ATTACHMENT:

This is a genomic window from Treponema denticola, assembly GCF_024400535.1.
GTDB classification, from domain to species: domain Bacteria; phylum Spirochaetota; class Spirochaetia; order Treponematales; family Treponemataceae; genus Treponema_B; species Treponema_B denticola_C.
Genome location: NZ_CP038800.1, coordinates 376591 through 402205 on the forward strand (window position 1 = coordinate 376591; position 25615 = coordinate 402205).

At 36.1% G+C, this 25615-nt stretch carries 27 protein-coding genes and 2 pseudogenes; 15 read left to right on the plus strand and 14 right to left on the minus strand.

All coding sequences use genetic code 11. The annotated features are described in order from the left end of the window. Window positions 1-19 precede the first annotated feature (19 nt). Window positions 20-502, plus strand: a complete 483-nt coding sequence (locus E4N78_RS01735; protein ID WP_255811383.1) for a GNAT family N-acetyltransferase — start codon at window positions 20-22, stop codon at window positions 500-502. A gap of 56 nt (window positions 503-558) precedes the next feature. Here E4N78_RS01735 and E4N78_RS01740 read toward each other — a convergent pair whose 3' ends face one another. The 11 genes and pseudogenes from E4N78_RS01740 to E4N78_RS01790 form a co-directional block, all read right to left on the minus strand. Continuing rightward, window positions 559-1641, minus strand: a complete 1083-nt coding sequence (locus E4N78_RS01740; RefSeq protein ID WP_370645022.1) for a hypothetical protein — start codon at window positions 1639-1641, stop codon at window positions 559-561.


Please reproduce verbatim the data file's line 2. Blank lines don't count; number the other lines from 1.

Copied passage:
GTDB classification, from domain to species: domain Bacteria; phylum Spirochaetota; class Spirochaetia; order Treponematales; family Treponemataceae; genus Treponema_B; species Treponema_B denticola_C.